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in so doing, we can improve the legislation, we can make it more bipartisan, and we can get more supporters. so if, in fact the president does decide to veto it we have 67 votes instead of 60 or 63 votes. and that's how the process is supposed to work. you're supposed to be able to have that debate offer those amendments, produce the best product we can, and that's what we're hoping to do with this legislation, and we're hoping that will not only generate more bipartisan support on this issue, on this legislation, but on other energy legislation, and other legislation of all types, so we can get the important work of the american people done in this way. that's what it's all about, is finding a way to get things done. get the job done for the american people. mr. president, with that i yield the floor and note the absence of a quorum. >> mr. president yesterday morning, those of us on the energy and natural resources committee had an opportunity for
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good discussion about our nation's energy future. and more specific to the agenda of yesterday's business meeting was a bill that would allow for a much delayed project, the keystone xl pipeline allowed for that project to advance. it moved through the committee favorably. it moved through the committee with bipartisan support. and as i noted from several colleagues yesterday the discussion that we had in the committee about the significance of this pipeline, the significance of its contribution to our nation's economy, from a jobs perspective from a resource perspective, were considerable. there were debateos both sides,
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we can go to healthy debate and it's debate i hope we'll see reflected on this floor in the next week and perhaps the week following, as we have an opportunity to debate. but first, we have to get on that bill. we have that process in place. we'll have a vote a motion to proceed, the first of next week, and i am anxious as the new chair of the energy committee to be moving the debate here in the senate on issues that are so important to us in this nation. when we think about our nation's security national security and energy security when we think about our nation's economy and our prosperity so much of it comes back to energy and access to energy that is abundant affordable, clean, diverse, secure, these are principles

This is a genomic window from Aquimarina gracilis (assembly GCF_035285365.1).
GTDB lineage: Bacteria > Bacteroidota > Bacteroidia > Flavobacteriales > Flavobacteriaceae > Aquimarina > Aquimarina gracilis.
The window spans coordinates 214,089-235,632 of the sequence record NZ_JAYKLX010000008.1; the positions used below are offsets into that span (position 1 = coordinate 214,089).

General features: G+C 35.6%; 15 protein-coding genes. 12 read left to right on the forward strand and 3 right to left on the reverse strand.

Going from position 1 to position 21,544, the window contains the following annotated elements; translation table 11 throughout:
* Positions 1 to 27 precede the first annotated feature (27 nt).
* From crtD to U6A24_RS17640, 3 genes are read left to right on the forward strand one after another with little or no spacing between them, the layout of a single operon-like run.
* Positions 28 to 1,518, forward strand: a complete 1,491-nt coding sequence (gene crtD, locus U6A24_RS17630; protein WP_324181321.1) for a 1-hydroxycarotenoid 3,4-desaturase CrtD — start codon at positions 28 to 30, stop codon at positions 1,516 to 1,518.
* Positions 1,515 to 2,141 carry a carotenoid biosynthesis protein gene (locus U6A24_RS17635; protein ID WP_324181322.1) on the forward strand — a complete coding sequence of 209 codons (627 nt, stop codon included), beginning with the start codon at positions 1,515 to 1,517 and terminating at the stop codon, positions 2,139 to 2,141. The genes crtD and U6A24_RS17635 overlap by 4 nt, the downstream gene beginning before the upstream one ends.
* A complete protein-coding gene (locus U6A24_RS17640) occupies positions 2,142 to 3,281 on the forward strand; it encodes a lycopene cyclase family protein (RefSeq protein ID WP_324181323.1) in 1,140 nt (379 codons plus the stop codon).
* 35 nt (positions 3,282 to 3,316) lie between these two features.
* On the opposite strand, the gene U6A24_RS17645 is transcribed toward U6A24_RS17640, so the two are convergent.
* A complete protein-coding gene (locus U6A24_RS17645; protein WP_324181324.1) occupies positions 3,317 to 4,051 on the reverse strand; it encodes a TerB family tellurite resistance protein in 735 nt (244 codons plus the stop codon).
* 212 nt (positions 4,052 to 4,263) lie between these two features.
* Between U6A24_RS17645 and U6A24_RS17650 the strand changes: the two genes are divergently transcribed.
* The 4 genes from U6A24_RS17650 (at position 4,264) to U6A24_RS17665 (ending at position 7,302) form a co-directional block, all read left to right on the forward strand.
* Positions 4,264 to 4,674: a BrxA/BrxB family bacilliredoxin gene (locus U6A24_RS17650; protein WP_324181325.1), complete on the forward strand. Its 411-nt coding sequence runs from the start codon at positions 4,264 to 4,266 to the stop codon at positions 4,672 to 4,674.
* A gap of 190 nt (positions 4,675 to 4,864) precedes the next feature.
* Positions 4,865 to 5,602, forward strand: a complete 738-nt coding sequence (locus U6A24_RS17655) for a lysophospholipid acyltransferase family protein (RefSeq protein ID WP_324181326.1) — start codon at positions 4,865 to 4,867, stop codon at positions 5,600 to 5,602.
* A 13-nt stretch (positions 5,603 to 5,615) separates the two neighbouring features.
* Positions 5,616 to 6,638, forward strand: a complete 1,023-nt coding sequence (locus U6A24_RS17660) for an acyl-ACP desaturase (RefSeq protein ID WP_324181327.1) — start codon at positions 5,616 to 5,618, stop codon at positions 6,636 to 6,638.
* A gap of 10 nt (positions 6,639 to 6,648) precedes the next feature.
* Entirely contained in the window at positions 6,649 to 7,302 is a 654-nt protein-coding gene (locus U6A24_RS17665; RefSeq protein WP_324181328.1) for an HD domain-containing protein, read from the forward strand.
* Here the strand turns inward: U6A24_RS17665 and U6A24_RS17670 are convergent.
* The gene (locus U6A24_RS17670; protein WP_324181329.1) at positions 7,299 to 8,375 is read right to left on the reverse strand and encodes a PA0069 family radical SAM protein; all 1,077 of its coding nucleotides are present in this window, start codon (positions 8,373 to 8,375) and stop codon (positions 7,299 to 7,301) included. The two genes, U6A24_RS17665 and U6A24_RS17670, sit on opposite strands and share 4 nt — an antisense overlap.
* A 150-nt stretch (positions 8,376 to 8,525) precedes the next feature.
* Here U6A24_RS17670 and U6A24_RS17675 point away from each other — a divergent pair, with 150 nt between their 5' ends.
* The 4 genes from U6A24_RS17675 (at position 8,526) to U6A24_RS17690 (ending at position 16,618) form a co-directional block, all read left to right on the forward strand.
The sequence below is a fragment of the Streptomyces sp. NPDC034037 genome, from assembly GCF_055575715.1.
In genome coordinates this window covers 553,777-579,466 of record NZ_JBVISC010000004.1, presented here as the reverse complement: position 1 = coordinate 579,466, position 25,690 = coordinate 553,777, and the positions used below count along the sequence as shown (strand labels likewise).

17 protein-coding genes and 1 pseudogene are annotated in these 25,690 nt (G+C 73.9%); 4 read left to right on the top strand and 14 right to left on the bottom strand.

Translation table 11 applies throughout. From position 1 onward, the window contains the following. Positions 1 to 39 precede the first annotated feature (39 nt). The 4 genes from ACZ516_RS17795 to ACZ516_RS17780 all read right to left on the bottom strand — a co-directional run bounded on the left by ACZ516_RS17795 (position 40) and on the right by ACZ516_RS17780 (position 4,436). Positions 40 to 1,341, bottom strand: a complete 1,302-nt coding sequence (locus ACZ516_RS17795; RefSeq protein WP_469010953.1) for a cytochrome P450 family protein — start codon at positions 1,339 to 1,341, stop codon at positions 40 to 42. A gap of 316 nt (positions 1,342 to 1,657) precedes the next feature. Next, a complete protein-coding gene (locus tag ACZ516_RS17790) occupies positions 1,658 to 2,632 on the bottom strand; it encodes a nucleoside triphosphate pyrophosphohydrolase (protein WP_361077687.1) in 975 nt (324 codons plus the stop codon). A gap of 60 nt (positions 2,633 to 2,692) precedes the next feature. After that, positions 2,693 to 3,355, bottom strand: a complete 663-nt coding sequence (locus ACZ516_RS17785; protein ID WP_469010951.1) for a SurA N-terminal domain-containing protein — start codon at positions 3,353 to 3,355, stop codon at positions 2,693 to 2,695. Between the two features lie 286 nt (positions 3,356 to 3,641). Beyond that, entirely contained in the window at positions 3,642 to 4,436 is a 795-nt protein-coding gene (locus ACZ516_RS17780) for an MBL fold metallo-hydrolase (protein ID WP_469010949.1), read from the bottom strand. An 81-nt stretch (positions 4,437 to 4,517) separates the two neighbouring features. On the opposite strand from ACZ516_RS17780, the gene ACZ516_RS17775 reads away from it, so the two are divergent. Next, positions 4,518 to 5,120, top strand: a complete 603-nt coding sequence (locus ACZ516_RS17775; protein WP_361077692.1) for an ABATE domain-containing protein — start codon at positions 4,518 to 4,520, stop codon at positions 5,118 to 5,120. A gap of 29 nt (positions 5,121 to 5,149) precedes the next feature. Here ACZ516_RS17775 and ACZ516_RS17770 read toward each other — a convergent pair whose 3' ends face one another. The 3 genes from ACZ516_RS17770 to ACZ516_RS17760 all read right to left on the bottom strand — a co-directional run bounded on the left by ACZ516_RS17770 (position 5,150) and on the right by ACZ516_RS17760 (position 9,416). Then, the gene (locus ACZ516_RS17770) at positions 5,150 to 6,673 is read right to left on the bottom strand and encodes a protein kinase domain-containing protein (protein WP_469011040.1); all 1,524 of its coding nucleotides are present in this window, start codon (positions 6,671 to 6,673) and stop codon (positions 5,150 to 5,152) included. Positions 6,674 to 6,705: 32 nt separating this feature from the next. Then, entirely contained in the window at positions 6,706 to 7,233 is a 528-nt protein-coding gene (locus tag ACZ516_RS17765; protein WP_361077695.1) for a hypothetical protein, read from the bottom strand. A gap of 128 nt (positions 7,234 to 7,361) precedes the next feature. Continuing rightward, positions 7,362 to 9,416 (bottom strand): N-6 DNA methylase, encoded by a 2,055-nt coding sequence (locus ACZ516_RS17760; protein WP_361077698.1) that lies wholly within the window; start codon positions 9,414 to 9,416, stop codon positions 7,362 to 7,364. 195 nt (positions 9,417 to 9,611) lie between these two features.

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that year over year laid out about my views of energy. i am hopeful that the discussion we have on this floor will advance us as a senate as a congress, as a country, in moving forward on those policies that will only make us stronger and more secure. the debate yesterday in committee i felt was kind of a precursor of some of the agenda items that we will see on this floor that will be brought forward by way of debate by way of amendments. and i would encourage colleagues, as they think about next week as they think about the debate here that we will have on energy let's stick to energy. we haven't had a good robust debate on energy in a long while. we have a lot of other concerns. we have colleagues that want to bring up the president's
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initiatives as they relate to immigration or perhaps health care. we will have plenty of opportunity here in the senate under leader mcconnell's management to hear and debate issues that are of great substance and weight. but we have waited far too long for our energy issues to be fully debated on the floor, so i'm welcoming that discussion. we heard a lot of good reasons within committee. we've heard a lot of good raendz here on the floorreasons here on the floor about why keystone pipeline is significant and important to this country but this morning, i want to take a few moments to discuss some of the arguments that have been made against it and perhaps provide some context, some rebuttal. because i think it is fair to acknowledge that the keystone xl